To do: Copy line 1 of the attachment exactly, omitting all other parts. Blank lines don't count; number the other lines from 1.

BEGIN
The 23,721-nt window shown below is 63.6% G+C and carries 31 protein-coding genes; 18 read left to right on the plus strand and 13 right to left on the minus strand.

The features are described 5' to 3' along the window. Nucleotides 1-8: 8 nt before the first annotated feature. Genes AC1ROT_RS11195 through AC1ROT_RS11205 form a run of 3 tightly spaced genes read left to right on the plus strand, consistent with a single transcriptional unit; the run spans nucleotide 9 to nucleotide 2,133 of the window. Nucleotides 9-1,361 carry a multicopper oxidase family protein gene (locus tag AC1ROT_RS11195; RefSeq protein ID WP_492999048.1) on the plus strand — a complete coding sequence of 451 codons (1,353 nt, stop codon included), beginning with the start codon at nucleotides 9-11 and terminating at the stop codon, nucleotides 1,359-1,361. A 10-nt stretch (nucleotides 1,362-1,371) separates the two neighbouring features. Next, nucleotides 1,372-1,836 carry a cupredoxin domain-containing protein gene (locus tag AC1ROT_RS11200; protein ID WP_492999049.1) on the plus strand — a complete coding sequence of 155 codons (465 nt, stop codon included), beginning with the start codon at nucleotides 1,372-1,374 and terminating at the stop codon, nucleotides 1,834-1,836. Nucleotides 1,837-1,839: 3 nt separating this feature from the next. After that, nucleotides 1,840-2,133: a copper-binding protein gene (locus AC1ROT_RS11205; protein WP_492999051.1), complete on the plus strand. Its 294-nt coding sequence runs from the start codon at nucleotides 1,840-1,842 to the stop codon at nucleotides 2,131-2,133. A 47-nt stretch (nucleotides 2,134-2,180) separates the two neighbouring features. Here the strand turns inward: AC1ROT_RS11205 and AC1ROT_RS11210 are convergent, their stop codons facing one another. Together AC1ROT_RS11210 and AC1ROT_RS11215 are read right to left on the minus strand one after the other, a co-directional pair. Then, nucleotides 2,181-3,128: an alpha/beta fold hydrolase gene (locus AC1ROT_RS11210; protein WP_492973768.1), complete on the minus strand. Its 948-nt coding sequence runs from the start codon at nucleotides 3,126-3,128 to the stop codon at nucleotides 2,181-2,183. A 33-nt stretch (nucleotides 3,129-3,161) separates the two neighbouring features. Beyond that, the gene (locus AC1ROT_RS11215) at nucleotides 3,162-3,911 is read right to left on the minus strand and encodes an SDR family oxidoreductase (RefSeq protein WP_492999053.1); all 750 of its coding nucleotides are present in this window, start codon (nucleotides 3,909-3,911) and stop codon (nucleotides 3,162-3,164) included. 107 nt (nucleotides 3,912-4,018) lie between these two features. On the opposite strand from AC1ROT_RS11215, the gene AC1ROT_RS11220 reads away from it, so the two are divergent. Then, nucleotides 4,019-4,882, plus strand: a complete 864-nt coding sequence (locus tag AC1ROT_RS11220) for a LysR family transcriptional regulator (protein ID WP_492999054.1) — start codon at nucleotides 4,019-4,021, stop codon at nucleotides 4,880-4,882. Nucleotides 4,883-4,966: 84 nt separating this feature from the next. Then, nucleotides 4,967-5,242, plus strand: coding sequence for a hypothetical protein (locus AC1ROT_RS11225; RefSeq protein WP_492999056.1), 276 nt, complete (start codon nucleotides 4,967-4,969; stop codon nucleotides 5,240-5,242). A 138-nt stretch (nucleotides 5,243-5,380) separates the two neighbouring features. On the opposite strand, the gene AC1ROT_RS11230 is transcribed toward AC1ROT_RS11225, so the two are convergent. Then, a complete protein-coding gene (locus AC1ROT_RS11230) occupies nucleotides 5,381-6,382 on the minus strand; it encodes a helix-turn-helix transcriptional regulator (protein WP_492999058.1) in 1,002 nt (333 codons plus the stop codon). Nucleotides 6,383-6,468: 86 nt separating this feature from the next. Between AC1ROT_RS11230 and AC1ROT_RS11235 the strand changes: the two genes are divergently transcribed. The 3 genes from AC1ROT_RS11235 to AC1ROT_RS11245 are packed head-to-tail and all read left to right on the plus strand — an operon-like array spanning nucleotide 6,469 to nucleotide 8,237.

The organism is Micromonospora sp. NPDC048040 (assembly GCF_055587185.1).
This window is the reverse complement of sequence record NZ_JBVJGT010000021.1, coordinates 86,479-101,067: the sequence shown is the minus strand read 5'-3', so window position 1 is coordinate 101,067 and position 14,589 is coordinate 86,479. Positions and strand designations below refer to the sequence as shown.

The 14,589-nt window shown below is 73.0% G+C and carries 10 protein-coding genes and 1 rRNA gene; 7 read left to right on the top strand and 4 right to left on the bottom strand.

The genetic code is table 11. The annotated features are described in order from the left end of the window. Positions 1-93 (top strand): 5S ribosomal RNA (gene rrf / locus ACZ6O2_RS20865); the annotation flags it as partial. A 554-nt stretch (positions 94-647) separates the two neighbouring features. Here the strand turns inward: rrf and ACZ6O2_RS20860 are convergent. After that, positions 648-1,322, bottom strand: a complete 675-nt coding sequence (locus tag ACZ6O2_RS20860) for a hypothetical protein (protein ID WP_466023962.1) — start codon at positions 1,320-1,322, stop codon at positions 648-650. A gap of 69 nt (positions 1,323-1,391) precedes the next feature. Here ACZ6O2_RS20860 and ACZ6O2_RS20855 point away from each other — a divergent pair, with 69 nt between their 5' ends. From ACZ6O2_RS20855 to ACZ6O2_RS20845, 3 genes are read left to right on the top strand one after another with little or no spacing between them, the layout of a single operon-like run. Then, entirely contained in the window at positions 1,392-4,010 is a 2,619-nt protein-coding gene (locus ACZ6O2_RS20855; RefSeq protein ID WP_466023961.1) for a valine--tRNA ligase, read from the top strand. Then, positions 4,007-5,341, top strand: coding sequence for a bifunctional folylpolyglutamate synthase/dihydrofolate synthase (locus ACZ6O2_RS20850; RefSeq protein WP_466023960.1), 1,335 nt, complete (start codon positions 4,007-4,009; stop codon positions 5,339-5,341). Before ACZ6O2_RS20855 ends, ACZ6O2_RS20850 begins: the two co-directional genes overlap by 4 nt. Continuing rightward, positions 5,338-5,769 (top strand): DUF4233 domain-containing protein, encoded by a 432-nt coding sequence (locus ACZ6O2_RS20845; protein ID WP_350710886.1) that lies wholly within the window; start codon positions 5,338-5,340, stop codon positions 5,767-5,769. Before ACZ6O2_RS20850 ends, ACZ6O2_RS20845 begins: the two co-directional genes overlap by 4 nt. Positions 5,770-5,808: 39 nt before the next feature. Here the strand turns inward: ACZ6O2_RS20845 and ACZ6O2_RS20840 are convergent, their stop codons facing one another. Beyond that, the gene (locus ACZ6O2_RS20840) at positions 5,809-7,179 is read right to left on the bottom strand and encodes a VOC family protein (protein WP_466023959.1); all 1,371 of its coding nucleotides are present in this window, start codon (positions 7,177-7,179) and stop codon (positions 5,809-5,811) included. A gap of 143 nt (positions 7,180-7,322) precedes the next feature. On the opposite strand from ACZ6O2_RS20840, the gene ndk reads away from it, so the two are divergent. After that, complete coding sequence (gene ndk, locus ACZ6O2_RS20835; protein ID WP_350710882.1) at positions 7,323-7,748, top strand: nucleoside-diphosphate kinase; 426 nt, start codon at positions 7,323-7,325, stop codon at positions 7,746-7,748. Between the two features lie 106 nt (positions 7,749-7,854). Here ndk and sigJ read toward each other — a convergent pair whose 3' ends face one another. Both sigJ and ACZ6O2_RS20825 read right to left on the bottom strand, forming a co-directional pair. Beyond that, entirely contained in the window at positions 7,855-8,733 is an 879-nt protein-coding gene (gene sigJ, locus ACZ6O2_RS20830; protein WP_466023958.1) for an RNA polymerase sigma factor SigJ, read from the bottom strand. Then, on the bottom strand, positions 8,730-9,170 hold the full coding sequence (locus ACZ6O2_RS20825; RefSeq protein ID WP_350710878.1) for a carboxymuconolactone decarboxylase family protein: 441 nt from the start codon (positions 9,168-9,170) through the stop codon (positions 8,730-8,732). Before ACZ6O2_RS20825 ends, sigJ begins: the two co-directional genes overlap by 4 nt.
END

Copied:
The 23,721-nt window shown below is 63.6% G+C and carries 31 protein-coding genes; 18 read left to right on the plus strand and 13 right to left on the minus strand.